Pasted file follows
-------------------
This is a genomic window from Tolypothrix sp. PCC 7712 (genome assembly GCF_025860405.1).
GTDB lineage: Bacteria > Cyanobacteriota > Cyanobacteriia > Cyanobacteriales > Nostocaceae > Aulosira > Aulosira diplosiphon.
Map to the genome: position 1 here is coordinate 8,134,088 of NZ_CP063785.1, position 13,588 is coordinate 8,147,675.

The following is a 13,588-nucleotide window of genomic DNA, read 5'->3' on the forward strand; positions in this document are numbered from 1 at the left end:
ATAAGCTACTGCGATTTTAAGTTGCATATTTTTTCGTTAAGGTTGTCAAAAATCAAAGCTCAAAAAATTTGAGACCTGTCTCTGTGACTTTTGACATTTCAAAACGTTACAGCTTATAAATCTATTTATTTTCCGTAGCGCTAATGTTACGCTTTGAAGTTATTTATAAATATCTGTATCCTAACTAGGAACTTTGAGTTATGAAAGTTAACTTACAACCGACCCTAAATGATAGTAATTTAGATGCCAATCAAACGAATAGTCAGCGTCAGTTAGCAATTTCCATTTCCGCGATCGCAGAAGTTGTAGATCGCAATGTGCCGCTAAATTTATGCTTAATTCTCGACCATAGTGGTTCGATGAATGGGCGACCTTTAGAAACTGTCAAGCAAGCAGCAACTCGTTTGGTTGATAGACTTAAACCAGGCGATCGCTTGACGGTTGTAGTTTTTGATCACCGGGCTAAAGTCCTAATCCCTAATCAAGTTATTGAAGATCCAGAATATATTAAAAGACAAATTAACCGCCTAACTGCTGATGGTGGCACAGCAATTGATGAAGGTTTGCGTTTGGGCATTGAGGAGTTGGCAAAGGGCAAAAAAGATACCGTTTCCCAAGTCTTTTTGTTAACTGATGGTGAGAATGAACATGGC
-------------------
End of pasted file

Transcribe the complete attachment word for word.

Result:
This is a genomic window from Tolypothrix sp. PCC 7712 (genome assembly GCF_025860405.1).
GTDB lineage: Bacteria > Cyanobacteriota > Cyanobacteriia > Cyanobacteriales > Nostocaceae > Aulosira > Aulosira diplosiphon.
Map to the genome: position 1 here is coordinate 8,134,088 of NZ_CP063785.1, position 13,588 is coordinate 8,147,675.

The following is a 13,588-nucleotide window of genomic DNA, read 5'->3' on the forward strand; positions in this document are numbered from 1 at the left end:
ATAAGCTACTGCGATTTTAAGTTGCATATTTTTTCGTTAAGGTTGTCAAAAATCAAAGCTCAAAAAATTTGAGACCTGTCTCTGTGACTTTTGACATTTCAAAACGTTACAGCTTATAAATCTATTTATTTTCCGTAGCGCTAATGTTACGCTTTGAAGTTATTTATAAATATCTGTATCCTAACTAGGAACTTTGAGTTATGAAAGTTAACTTACAACCGACCCTAAATGATAGTAATTTAGATGCCAATCAAACGAATAGTCAGCGTCAGTTAGCAATTTCCATTTCCGCGATCGCAGAAGTTGTAGATCGCAATGTGCCGCTAAATTTATGCTTAATTCTCGACCATAGTGGTTCGATGAATGGGCGACCTTTAGAAACTGTCAAGCAAGCAGCAACTCGTTTGGTTGATAGACTTAAACCAGGCGATCGCTTGACGGTTGTAGTTTTTGATCACCGGGCTAAAGTCCTAATCCCTAATCAAGTTATTGAAGATCCAGAATATATTAAAAGACAAATTAACCGCCTAACTGCTGATGGTGGCACAGCAATTGATGAAGGTTTGCGTTTGGGCATTGAGGAGTTGGCAAAGGGCAAAAAAGATACCGTTTCCCAAGTCTTTTTGTTAACTGATGGTGAGAATGAACATGGC